Of the previous conduct and principles of Whitelocke, | we are only told that he was often consulted by Hampden when he came to be prosecuted for refusing the payment of ship-money; and that at the beginning of the commotions in Scotland, when solicited in behalf of the covenanters, his advice was, not to foment these differences, far less to encourage a foreign nation against thrir natural prince. About the beginning of the first session of the long parliament, a debate arose respecting writs of habeas corpus, upon which Mr. Selden and other members, who had been committed for their freedom of speech in the parliament of 1628, demanded to be bailed, and had been refused. This svas so far aggravated by some, that they moved that Selden and the rest might have reparation out of the estates of those judges who then sat on tht king’s bench; but when they named, as the obnoxious judges, Hyde, Jones, and Whitelocke, our young member stood up in defence of his father, and vindicated him with great spirit. Except in the case of Strafford, a considerable degree of moderation at first marked his conduct. During the debates in the House of Commons on the question, whether the power of the nSilitia was in the king or in the parliament, he gave it as his opinion that it was not either in the king or parliament separately, but in both conjointly; and when ‘it was afterwards debated, whether an army should not be raised for the defence of parliament, he represented in a very strong manner the miseri s of a civil war. As to the origin of the present state of affairs, he says, “It is strange to note how we have insensibly slid into this beginning of a civil war, by one unexpected accident after another, as waves of the sea, which have brought us thus far; and we scarce know how, but from paper combats, by declarations, remonstrances, protestations, notes, messages, answers, and replies, we are now come to the question of raising forces, and naming a general, and officers of an army.” After many other remarks of a similar kind, he added, “Yet I am not for a tame resignation of our religion, lives, and liberties, into the hands of our adversaries, who seek to devour us. Nor do I think it inconsistent with your great wisdom, to prepare for a just and necessary defence of them.” Still he recommended them to consider, whether it was not too soon to take up arms; and advised them to try if means might not be found to accommodate matters with the king before they proceeded to extremities. | It must have been his opinion that such means could not Ue found, for as soon as the war commenced, Whitelocke adhered closely to the parliamentary party, and accepted the office of deputy-lieutenant of the counties of Bucks and Oxford, in 1642. Having also a company of horse under his command, he dispersed the commissioners. o,f array at Wellington, and then marching to Oxford, it was proposed to fortify that city and appoint him governor but this was prevented by lord Say, for which that nobleman was much censured by the parliamentary party. We find Whitelocke again among the forces which opposed the king at Brentford, and being now at open war with his sovereign, his seat at Fawley-court was plundered by a party of royalists. In January 1643, he was appointed one of ttie commissioners to treat of peace with the king at Oxford, and there seems no reason to doubt that he was not only active, but sincere in his efforts to accomplish thjs purpose. Why they were not more successful mus be sought ift the conduct of those who employed him, Against which he seems to have ventured to remonstrate Adhering, however, still to the cause he had espoused, he was one of the laymen appoiated to sit in the Westminster assembly of divines and there, as well as in parliament, was the strenuous opponent of those who were for asserting the divine right of presbytery.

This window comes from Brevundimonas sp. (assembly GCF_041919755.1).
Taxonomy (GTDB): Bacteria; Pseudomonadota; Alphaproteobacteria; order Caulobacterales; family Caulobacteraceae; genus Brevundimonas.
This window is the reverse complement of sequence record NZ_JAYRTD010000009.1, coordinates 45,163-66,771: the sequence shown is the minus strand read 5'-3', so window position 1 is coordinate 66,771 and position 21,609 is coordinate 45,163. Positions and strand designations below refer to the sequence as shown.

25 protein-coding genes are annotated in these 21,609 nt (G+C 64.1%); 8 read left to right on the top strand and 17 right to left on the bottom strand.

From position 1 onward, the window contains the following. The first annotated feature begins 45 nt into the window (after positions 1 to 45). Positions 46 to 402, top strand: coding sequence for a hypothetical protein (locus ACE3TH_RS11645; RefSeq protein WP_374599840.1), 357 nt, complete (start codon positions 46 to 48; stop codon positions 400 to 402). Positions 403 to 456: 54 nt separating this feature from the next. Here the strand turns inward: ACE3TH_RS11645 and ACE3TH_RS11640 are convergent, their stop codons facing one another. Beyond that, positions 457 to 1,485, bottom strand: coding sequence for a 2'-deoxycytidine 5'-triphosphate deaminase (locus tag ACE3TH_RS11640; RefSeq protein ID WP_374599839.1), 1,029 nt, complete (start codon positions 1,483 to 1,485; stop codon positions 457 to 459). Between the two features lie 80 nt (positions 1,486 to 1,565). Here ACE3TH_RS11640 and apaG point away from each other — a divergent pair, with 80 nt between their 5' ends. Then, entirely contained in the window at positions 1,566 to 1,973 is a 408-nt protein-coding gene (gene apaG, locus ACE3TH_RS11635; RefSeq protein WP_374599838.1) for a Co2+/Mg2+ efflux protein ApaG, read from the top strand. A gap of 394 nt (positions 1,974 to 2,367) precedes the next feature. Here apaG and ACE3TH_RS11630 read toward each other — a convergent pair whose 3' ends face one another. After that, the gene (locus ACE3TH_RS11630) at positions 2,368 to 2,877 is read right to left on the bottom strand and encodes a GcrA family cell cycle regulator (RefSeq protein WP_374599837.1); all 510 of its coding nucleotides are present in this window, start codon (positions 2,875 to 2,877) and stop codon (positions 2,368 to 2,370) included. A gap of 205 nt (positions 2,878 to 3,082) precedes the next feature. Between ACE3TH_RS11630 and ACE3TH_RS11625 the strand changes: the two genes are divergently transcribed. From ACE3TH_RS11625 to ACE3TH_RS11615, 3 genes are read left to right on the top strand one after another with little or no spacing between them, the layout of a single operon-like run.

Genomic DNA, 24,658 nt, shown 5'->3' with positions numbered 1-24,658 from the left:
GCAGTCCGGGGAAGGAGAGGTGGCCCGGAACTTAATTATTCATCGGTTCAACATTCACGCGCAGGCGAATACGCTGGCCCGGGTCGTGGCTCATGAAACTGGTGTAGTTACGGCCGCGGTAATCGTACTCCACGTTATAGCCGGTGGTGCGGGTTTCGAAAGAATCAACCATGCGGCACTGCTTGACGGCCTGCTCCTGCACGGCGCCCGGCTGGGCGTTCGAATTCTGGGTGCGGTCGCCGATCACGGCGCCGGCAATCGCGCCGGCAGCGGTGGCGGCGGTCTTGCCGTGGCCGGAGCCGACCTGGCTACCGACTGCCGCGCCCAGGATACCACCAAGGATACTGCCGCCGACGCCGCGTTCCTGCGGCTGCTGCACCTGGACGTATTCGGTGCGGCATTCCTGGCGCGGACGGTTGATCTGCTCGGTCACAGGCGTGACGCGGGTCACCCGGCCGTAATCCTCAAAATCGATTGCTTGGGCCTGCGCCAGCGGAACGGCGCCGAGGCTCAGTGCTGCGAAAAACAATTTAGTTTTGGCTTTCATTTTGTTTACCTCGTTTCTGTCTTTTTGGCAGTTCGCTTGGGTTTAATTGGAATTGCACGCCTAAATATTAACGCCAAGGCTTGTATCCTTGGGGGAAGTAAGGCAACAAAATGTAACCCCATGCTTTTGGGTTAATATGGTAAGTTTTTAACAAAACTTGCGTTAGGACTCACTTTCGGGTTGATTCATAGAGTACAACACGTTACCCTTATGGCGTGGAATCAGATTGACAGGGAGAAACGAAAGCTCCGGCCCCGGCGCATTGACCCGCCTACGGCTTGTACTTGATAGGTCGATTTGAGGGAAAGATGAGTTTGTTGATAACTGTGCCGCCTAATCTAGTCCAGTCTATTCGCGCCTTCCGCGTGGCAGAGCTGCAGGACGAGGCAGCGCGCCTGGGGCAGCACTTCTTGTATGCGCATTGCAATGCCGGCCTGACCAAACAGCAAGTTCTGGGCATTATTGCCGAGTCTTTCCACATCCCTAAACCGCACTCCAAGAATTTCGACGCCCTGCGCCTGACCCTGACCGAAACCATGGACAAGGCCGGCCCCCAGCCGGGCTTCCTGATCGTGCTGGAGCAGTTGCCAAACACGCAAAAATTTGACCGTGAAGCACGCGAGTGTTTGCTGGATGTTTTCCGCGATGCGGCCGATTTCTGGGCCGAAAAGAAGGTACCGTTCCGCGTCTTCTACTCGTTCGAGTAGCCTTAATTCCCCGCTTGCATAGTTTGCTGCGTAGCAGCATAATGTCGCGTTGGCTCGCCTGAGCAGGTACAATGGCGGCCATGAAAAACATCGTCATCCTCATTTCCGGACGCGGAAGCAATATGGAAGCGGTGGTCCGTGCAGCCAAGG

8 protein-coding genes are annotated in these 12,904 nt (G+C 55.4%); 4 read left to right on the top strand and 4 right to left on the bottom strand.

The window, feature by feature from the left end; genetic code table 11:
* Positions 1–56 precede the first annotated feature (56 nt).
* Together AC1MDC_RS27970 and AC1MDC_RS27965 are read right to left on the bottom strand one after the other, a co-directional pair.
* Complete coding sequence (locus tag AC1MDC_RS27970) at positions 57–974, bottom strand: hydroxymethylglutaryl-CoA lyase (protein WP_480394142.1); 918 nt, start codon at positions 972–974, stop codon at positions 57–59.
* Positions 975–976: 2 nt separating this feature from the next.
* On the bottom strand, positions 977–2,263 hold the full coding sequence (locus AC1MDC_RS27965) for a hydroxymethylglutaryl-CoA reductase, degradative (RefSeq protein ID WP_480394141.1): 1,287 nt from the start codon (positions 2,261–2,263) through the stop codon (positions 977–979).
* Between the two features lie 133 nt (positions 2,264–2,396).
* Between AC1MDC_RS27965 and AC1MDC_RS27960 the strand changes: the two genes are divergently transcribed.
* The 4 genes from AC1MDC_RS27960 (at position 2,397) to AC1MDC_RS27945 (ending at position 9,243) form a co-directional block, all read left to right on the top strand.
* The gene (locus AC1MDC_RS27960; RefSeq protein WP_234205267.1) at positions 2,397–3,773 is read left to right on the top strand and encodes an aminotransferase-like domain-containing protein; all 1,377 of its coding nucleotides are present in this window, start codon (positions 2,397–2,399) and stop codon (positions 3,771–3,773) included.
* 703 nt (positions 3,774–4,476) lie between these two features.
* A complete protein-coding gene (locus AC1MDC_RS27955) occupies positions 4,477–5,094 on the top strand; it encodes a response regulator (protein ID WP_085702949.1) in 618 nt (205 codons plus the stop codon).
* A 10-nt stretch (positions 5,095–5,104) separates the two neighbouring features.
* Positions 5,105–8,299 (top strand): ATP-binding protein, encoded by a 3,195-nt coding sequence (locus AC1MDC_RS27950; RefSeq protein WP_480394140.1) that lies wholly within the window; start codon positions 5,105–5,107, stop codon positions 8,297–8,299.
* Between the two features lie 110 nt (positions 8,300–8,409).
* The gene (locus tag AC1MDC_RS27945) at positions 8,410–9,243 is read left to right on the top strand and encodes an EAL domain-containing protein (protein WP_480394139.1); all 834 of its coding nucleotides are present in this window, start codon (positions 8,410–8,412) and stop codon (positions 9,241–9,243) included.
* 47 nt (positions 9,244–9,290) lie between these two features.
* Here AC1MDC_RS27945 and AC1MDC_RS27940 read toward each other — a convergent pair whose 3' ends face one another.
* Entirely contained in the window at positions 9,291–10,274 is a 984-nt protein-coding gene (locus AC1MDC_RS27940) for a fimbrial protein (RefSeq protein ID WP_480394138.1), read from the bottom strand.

In 1644 he was constituted lieutenant-governor of Windsor castle, and the same year he was again appointed one, of the commssioners for peace at Oxford. On this occasion the king expressed much esteem for Mr. vVmtelocke, and Mr. Holies, and said he believed them sincere in their wishes for peace. As they were about to take leave, the king desired they would set down in writing what they apprehended might be proper for him to reuiru in answer to the propositions that they had brought from the parliament, and what they thought most likely to promote a peace between turn and them. At first they were somewhat averse to this, thinking it rather inconsisU’n; i.i the trust repostd in tu m by parliament. But the king urging it, they at length complied with his request, and going into a private room, and disgiusing his huuVinteiocke wrote down wli.it ne and Holies judge i iu Ik iu r the sub-, stance of his majesty’s answer to t-,o piUjVi^iLs of peace they had brought, and left it upon the ublcj of his withdrawing-room. Fair as this proceeding might be | considered by men really disposed to peace, it met with a very different reception from the parliamentary party. Lord Savile, who was then with the king at Oxford, but afterwards went over to the parliament, having heard of the transaction, sent to the House of Commons in July 1645, an accusation of high treason against Whitelocke and Holies. They were accordingly prosecuted, but after a long and strict examination, were acquitted by a vote of the House, July 21, of any misdemeanour in this business; and were left at liberty to prosecute Lord Savile, then a prisoner in the Tower, for the injury he had done them in this accusation. About this time Whitelocke was nominated attorney of the dutchy of Lancaster; and in 1645 was made steward of the revenues of Westminster college, and one of the commissioners of the admiralty. The same year he was appointed one of the commissioners at the treaty of Uxbricige, and attended there.